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Karl Foyle (Steven Mackintosh) and Paul Prentice (Rupert Graves) were best mates at school in the seventies. But now, when they meet by chance in London, things are definitely not the same. Karl is now Kim, who has developed a brand new life (among other things) as a woman working as a verse writer for a greeting card company. Paul is a fun-loving larrikin, who is trying to find himself; he is currently working as a motorbike courier, taking out Angela, one of the girls in the office (Nisha K. Nayar). Despite Paulís initial reservations, he and Kim renew their friendship, both trying to establish on what level it is based. When Paul is at a loss as to how to handle his vaguely defined attraction to Kim, he makes a public scene and both of them end up in court. Desperately trying to lead an inconspicuous life, Kim goes to her sister Jeanís home at the army base, but Jean (Saskia Reeves) has family problems of her own. Kim has to decide whether or not to risk everything she has worked for and reveal her sexuality, to protect Paul in court. And what of Paul? How does he now feel about his former school mate, who is now a woman? And about himself?

"In many ways, Different for Girls is like a conventional love story: boy meets girl, boy loses girl, boy gets girl back. But the crucial things that are different make this anything but a conventional film. First of all, the trans-sexuality of the girl is handled with eloquent sensitivity, and acted with extraordinary poise. Mackintosh is not a real trans-sexual, but I only know that from the production notes. I left the screening sure that s/he was. Secondly, the boy knew the girl at boysí school. He even stood up for the then him when bullies teased him for being a "pervert". This short scene early in the film is crucial to show the underlying decency which allows Paul to change into the man he is by the time he has worked himself out viz Kim, some years later. In between times, Paul exercises his rough and tumble macho side; and by the time they get to ride off into the sunset, Kim is riding a matching, flame red motorbike, because she has rediscovered her own macho side. The script is full of these marvellously accurate human observations about our complexity; in a way, this is a good book-end film to Chasing Amy, where sexuality is not necessarily a boundary but new terrain for exploration. I also like the subtle way Jeanís Ďnormalí relationship is contrasted with Paulís, and the way the Ďnormalí policeman tries to physically abuse Kim in the back of the police van. These people think they are Ďnormalí, yet Kimís humanity is far more positive and humanistic than their normality. Gifted filmmaking, this, robust, funny, sensuous, sensitive, and emotionally exciting."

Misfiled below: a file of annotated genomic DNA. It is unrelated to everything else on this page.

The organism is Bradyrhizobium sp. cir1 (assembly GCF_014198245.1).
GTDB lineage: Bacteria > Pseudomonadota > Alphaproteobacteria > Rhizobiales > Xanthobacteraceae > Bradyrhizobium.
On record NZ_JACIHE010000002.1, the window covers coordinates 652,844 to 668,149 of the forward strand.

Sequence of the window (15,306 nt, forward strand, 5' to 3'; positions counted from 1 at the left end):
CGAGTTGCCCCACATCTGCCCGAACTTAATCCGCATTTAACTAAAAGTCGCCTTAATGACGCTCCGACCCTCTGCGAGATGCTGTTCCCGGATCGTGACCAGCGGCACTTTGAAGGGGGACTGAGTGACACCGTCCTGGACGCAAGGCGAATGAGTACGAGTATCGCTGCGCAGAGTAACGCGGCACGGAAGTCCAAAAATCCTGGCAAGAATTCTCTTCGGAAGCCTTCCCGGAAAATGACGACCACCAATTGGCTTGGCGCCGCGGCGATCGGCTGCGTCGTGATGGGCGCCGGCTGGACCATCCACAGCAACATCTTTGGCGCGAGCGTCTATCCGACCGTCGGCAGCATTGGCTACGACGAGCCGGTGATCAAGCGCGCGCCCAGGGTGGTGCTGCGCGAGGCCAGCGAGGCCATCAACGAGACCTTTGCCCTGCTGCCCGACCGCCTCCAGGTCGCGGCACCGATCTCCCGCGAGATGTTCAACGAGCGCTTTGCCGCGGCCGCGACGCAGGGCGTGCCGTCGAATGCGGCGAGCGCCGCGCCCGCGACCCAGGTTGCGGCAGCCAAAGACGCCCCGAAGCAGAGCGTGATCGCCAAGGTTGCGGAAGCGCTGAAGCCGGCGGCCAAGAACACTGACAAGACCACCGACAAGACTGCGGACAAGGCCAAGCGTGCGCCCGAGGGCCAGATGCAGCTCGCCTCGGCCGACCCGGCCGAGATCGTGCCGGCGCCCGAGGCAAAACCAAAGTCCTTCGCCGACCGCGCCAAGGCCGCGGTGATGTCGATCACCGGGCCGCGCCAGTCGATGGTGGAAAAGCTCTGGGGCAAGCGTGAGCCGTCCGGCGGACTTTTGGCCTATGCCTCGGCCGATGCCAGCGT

Andrew L. Urban

"A well-written, insightful script delivered by honest performances brings a thought-provoking film about finding and being comfortable with oneís self. There are some sharp, witty lines and funny scenes, especially in the workplace, but ultimately this is a poignant film, achingly real in its portrayal of emotions as well as a fascinating insight into the lonely world of the trans-sexual. The action takes place in three very different settings: Kimís conservative, tidy, organised world; Paulís dishevelled, raucous environment; the strict routine of the army barracks where Jean and her family live. Steven Mackintosh as Kim, gives a wonderfully sensitive and understated performance, with attention to detail in every nuance. By contrast, Rupert Gravesí Paul is blatantly open with his every emotion, totally exposing his every inhibition and doubt like a mirror. He is a blokey sort of bloke, a larrikin at heart, who never seems to find his way. He is trying desperately to find comfortable ground on which to form the basis of his relationship with Kim. While on the surface, it may appear to be Kim who is the lost soul, in truth Kim has faced her major life decisions and is comfortable about who she is. Paul embarks on the journey of discovery when he meets Kim. But everyone has his own cross to bear; the conventionally Ďnormalí relationship of Jean and her husband has its own burdens. And who has the hang ups, anyway?"
Louise Keller

"Different for Girls is the most unconventional of love stories, a daring and provocative tale bittersweet and unique in its exploration of friendship and sexuality. The film works through some quite astonishing performances by Steven Mackintosh as Karl/Kim, who passes himself off perfectly as the transsexual coming to terms with his new found identity. Rupert Graves, another fine actor growing from strength to strength, gives credibility and depth to Prentice. It's not an easy film, and some find the climatic love scene between the two difficult. The whole film has been handled with sensitivity, intelligence and good humour, so that Different for Girls emerges as a beautifully executed and poignant film featuring some extraordinary performances."
Paul Fischer

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CAST: Steven Mackintosh, Rupert Graves, Miriam Margolyes, Saskia Reeves, Charlotte Coleman, Neil Dudgeon, Nisha K. Nayar

DIRECTOR: Richard Spence

PRODUCER: John Chapman

SCRIPT: Tony Marchant


EDITOR: David Gamble

MUSIC: Stephen Warbeck


RUNNING TIME: 100 minutes


AUSTRALIAN RELEASE: August 7, 1997 (Sydney); August 21, (Perth);
September 4: Adelaide
October 2, (ACT, Brisbane)

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